The Kia Borrego is a new midsize SUV that seats seven and compares favorably to the Toyota 4Runner, Nissan Pathfinder, and Honda Pilot.
The Borrego comes with either a 3.8-liter V6 engine using a five-speed automatic transmission, or a 4.6-liter V8 using a six-speed automatic. Both engines are built by Kia, and are all aluminum with double overhead cams. The V8 makes 337 horsepower, more than the Hemi in the Jeep Grand Cherokee. The V8 model is rated to tow up to 7500 pounds.
Fuel economy is an EPA-rated 15/22 City/Highway miles per gallon with 2WD and 15/20 mpg with 4WD. The V6 is only a bit better with 17/21 mpg. That fuel mileage is good for an engine with that much power in a vehicle having the Borrego's weight and boxy aerodynamics, but it isn't frugal.
The Borrego offers three rows of seating, with overall interior volume greater than the competition. Legroom in the third row is very good, although it comes out of cargo space behind the third seat. With the 50/50 third seat lowered flat, there's a ton of cargo space. The 60/40 second row also drops flat, and it slides forward for easier ingress and egress to the third row.
Exclusive features include a standard tow hitch that's hidden behind the rear bumper, and LED turn signals on the sideview mirrors.
The Borrego is comfortable off road, with all-terrain capability that separates it from crossover SUVs such as the Toyota Highlander and Mazda CX-7. It comes standard with skid plates, and its optional electronic 4WD system is the latest generation made by BorgWarner and features high and low range.
Kia doesn't take styling risks, so the Borrego looks pretty much like any other boxy SUV; even its hood contours are rectangular. It may be bold, but it's still vanilla. The V8 comes with 18-inch alloy wheels, the V6 with 17s.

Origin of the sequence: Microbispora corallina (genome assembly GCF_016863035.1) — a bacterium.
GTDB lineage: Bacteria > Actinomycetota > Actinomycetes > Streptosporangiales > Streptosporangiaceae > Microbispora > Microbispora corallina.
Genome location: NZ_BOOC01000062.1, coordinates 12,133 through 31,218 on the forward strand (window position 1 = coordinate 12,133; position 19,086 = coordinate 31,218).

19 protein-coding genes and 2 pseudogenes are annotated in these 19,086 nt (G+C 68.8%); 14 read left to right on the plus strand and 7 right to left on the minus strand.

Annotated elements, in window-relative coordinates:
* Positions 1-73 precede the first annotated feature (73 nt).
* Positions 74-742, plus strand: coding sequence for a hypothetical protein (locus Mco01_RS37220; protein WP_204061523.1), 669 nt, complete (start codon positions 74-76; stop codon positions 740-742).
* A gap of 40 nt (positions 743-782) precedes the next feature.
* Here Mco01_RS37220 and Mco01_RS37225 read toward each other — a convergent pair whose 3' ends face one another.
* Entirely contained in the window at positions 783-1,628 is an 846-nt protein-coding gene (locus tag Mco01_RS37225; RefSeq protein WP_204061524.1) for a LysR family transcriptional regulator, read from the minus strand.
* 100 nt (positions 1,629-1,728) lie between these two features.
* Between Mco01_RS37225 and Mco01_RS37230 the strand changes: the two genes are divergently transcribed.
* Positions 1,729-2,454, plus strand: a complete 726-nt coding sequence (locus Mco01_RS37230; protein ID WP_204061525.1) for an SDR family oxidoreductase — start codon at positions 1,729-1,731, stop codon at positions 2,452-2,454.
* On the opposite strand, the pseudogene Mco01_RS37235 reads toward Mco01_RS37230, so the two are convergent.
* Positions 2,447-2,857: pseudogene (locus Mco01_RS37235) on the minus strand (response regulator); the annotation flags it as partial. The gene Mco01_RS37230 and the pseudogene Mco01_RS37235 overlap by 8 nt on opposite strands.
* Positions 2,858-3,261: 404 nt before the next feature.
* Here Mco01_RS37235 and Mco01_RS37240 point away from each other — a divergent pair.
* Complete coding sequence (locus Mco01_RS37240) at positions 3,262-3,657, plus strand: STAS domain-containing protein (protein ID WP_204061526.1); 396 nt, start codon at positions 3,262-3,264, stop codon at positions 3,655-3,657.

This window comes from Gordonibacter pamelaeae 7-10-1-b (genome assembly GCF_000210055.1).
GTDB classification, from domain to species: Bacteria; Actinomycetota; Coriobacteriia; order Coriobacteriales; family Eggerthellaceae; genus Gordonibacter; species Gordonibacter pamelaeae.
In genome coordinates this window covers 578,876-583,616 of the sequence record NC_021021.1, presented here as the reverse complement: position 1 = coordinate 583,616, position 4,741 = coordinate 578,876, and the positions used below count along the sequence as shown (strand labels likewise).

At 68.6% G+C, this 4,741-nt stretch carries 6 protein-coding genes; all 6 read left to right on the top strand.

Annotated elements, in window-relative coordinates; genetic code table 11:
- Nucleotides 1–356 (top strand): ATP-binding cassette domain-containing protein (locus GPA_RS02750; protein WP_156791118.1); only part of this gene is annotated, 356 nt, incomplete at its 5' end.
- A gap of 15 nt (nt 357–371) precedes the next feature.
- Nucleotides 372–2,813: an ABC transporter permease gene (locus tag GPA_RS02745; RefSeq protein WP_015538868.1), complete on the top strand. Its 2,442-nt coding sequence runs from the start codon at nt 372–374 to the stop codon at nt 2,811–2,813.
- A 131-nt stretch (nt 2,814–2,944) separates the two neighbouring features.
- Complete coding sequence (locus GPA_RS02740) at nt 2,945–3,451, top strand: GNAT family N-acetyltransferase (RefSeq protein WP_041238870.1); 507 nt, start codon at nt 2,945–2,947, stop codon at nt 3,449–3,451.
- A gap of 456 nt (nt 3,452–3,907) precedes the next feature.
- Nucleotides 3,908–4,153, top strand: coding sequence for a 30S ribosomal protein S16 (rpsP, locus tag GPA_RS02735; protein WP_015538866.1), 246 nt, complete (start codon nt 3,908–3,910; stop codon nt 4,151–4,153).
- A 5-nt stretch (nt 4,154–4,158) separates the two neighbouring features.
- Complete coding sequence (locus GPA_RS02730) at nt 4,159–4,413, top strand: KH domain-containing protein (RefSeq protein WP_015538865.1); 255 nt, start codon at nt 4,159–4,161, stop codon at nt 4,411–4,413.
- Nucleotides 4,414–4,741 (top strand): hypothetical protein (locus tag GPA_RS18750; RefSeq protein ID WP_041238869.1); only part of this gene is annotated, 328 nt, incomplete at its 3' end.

The interior is especially clean and well laid out, the seats are soothing, and the instrumentation and controls are intelligent.
The ride is solid, consistent and comfortable, on a double-wishbone front suspension, multi-link rear. The smooth six-speed transmission in the V8 is the same that's in the BMW X5 luxury SUV.
There's not much to fault with the Borrego, except that it gets the fuel economy of a midsize SUV.
Hard as Kia might have tried to make the Borrego look distinctive, it pretty much looks like any other boxy mid-size SUV. If you see the name Kia over the chrome grille, you might say, "Wow, that's a Kia." Otherwise there's nothing exceptional to notice, although the LED turn signals on the sideview mirrors are kind of cool.
The fender flares are edgy, the upright headlights trapezoidal and symmetrical, and there are two big rectangular contoured humps in the hood that, from the driver's seat, make the Borrego feel even bigger. There's gray or black plastic cladding surrounding the vehicle, tarnishing the pretty bronze color on our test EX, apparently there to protect the sheetmetal from bumps and scratches when driving the Borrego off-road. Skid plates under the body and tow hooks are standard.
There's ample glass on the sides, with three distinct pillars making a third rearward window that allows good visibility through the rear corners. The rear window is also ample, no nonsense, along with the taillights that spread over the liftgate and wrap around the fenders. The rear liftgate is one piece, so the window doesn't open separately. The standard tow hitch receiver is cleverly hidden, a first. The Borrego will tow 7500 pounds with the V8, or 5000 pounds with the V6.